The New York Times has an article today in the Technology section entitled, “Imagining a Swap Meet for E-Books and Music.”
The article describes some recent legal developments regarding the resale of digital items – e.g., “used” e-books, MP3s, and potentially video games and movies/television shows. Both Amazon and Apple are attempting to patent various methods of enabling the resale of digital items. But it turns out that copyright holders don’t like this idea one bit.
The article quotes Scott Turow, president of the Authors Guild, predicting that resale of digital items will eventually result in the downfall of creativity: there will be “no more authors anymore.”
Setting aside the issue of the patents at play, let’s consider what Mr. Turow and others like him are saying: that if people are allowed to resell digital items, the price of those items will decrease, authors won’t receive royalties from their sale, and the entire incentive structure of copyright will vanish overnight. (Okay, maybe he’s not saying exactly that, but it’s close.)
But wait a minute: how is this any different from the resale of physical items? People can already buy a book, read it, and resell it at a lower price. The author gets no cut of the second sale. And if digital sales are replacing some portion of physical sales, then won’t being able to resell digital items simply return us to the status quo? I.e., currently people can’t effectively resell their digital items… which has the effect of inflating the price of digital content, since there is no market for used items. (Alternatively you could argue that publishers already account for lack of resale in digital items by offering them at a lower price, but I doubt you could get any publisher to admit that. To do so would be to admit that the restrictions being imposed by publishers make digital items less valuable than physical ones.)
Imagine if there were no Amazon, or no used car dealerships – we’d all have to pay much more for books and cars. That is precisely the situation with digital items today. There is no real market for “used” digital items. Amazon and Apple have seen this opportunity, and are looking for a way to seize it. Consumers will benefit through lower prices, and copyright holders will no longer reap a windfall by preventing the resale of their products.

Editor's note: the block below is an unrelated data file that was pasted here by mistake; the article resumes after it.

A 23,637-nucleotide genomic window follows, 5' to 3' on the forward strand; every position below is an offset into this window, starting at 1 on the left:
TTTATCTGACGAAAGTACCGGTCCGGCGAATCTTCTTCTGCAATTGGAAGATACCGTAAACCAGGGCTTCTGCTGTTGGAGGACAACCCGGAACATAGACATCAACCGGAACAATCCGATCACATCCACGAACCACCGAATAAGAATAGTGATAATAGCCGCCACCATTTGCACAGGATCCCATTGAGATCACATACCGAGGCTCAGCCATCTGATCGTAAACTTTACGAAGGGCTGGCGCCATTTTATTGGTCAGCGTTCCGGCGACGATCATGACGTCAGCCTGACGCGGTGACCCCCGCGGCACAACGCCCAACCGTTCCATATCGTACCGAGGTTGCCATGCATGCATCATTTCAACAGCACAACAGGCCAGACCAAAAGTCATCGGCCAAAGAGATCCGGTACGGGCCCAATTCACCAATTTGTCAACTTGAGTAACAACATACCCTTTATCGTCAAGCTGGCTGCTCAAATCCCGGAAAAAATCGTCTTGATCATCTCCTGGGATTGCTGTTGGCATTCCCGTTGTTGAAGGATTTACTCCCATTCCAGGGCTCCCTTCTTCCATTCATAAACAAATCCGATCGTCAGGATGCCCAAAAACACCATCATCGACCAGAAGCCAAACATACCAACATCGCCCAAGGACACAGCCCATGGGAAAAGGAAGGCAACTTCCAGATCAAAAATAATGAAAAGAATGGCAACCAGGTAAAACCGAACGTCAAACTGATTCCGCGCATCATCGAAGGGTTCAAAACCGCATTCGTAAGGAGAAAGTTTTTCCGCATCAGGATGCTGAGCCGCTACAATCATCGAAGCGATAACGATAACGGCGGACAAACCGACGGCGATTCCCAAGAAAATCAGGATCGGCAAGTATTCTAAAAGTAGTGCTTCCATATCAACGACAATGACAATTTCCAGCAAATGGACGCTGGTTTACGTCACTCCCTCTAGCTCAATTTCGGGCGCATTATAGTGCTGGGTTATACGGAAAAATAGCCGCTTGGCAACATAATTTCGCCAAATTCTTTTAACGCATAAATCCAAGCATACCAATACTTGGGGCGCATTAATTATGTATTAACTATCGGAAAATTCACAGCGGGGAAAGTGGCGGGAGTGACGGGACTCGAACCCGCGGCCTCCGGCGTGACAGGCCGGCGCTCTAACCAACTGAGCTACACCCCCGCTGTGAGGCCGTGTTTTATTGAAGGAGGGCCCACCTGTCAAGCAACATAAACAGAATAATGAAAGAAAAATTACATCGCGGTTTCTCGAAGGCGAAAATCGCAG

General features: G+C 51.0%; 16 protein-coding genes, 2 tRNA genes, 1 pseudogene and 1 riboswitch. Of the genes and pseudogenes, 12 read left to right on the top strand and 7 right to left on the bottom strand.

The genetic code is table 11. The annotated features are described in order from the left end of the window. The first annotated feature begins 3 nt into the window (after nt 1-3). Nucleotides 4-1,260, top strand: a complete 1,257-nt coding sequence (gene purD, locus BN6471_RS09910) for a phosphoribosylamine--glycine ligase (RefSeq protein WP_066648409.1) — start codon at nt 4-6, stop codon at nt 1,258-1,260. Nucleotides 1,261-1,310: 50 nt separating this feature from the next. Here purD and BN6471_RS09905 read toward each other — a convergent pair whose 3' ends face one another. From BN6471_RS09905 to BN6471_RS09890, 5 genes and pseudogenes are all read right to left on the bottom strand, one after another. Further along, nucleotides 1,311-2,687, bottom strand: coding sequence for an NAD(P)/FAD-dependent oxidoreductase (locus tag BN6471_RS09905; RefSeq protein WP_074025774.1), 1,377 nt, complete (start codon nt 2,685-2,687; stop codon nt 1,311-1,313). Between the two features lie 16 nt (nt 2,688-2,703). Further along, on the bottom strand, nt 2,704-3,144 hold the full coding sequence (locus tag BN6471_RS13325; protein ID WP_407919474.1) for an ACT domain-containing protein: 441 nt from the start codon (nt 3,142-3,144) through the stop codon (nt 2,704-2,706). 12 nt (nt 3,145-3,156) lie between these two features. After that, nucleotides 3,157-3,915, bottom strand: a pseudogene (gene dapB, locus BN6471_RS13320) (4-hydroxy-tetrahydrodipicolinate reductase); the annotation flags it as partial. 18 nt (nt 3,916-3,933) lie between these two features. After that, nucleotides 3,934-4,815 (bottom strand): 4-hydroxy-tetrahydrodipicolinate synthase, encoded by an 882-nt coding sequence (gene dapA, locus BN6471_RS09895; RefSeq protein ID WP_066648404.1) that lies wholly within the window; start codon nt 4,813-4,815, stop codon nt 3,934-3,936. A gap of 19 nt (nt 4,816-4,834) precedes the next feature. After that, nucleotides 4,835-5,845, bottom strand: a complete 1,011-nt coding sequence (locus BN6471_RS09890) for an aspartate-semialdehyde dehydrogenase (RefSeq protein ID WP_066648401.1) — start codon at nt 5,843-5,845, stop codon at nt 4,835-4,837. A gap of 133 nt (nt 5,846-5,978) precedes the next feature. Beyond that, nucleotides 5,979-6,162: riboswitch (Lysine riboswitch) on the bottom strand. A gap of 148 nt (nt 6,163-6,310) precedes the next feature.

The real “problem” here is that the resale of digital items will significantly reduce transaction costs, thereby facilitating the sale of used goods. Amazon already does this with used books, but the transaction costs are still significant. The Times article notes that The price on the Internet for many used books these days is a penny,” but omits the fact that sellers on Amazon typically charge $3.99 for shipping. With digital items, there will be no shipping costs, and delivery will be instantaneous. Lower transaction costs, greater availability, and more convenience will encourage consumers to purchase the cheaper “used” items rather than new items.
Why the scare quotes around “used”? Well, the other issue is that unlike physical items, “used” digital items will be identical to new ones. Unlike a used car, or even a used book, a used e-book or used MP3 will not wear out. This is a fundamental fact of digital goods, and one that prompted HarperCollins to attempt to artificially limit the number of times libraries could lend its e-books back in 2011.
Let’s keep in mind that the issue here is not about infinite duplication of digital items. Amazon and Apple aren’t arguing that if I buy an e-book, I should be able to sell copies of it to others. Their patents are designed to enforce copyright law by ensuring that when I sell an e-book, I no longer have access to it. In the language of intellectual property theory, their systems are designed to enforce rivalry, i.e., to ensure that only one person can use a copy of a given digital item at the same time.